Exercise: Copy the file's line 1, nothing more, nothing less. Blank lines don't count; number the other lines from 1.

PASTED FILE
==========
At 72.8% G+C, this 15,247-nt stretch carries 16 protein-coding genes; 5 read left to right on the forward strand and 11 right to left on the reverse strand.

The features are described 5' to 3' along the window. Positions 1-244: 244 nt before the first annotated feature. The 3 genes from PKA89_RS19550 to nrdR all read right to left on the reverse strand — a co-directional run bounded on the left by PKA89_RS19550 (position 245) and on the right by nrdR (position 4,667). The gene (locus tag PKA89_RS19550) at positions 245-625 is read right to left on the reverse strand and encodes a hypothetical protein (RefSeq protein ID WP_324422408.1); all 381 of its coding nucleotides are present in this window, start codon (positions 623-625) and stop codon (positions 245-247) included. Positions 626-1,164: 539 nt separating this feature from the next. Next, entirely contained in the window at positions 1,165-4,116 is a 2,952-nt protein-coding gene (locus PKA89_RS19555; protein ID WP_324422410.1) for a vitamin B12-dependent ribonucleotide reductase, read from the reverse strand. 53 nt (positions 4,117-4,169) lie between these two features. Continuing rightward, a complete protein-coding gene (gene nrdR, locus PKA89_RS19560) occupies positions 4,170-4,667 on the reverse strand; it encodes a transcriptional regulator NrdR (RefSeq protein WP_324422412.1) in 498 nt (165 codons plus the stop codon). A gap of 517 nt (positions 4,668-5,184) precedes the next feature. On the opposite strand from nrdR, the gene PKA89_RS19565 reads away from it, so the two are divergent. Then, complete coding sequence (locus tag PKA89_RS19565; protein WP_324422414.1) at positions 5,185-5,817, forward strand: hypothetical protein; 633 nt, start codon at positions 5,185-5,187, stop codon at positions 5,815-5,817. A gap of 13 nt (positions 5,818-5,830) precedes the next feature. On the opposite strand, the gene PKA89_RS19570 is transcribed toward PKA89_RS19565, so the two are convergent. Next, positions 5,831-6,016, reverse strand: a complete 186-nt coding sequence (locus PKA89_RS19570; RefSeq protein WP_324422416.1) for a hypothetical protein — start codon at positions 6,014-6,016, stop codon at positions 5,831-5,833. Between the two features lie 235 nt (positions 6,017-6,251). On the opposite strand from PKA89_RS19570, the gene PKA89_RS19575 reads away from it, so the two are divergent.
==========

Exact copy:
At 72.8% G+C, this 15,247-nt stretch carries 16 protein-coding genes; 5 read left to right on the forward strand and 11 right to left on the reverse strand.